On another side note: Signals function the same since their dawn. All the images of the old signals are translated 1 to 1 to newer signals. The only exceptions are the new type of multiple block signals (i.e. the pre-signals) or rather look ahead singals.

And as said: Newer track have very few signals (usually just as backup in emergencies). On those tracks continious signalling or the very complex ETS (European Train Control, which is rahter 5 national system in one) or just mobile with GPS (shudder) is used, the latter in conjunction with normal signals.

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Re: Incentivising signalling upgrades
« Reply #22 on: January 05, 2009, 10:15:18 PM »
Roads,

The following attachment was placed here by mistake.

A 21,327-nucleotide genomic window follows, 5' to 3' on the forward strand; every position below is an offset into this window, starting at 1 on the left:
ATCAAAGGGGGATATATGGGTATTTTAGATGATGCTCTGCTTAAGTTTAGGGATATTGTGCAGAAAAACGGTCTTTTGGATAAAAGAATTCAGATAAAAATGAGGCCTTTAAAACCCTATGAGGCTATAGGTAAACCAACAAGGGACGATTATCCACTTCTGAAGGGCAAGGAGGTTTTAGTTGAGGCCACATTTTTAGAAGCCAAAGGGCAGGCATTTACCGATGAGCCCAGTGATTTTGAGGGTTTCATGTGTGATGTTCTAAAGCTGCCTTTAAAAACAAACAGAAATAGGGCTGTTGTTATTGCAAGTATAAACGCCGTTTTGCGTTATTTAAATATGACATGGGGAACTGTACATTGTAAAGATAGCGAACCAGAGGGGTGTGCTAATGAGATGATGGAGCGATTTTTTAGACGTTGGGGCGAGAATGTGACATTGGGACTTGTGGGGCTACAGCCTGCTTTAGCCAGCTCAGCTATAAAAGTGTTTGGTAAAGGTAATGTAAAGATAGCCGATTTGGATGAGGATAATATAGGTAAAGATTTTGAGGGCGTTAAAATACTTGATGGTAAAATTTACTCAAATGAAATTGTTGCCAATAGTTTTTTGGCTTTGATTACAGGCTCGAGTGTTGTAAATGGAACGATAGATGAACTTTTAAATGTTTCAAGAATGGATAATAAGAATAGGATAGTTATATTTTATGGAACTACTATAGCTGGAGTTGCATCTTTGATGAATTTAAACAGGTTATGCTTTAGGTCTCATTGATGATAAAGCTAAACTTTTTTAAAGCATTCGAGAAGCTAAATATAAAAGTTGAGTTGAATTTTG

yes, indeed, the idea is to reward strategic thinking, and also for players playing the game just to maximise their success in the game make decisions that are as close as possible to the decisions that would be taken by a player trying to make the network seem as realistic as possible, so that realistic networks emerge, as if by magic, simply from players trying to do their best. In reality, there are lots of places (in the UK - I do not know so much about railway networks in other countries) where very old semaphore signals are still used; but they are places where the number of trains passing is low, and the speeds are moderately low, and where it would therefore be uneconomic to replace them all with modern signalling because the benefits would be marginal.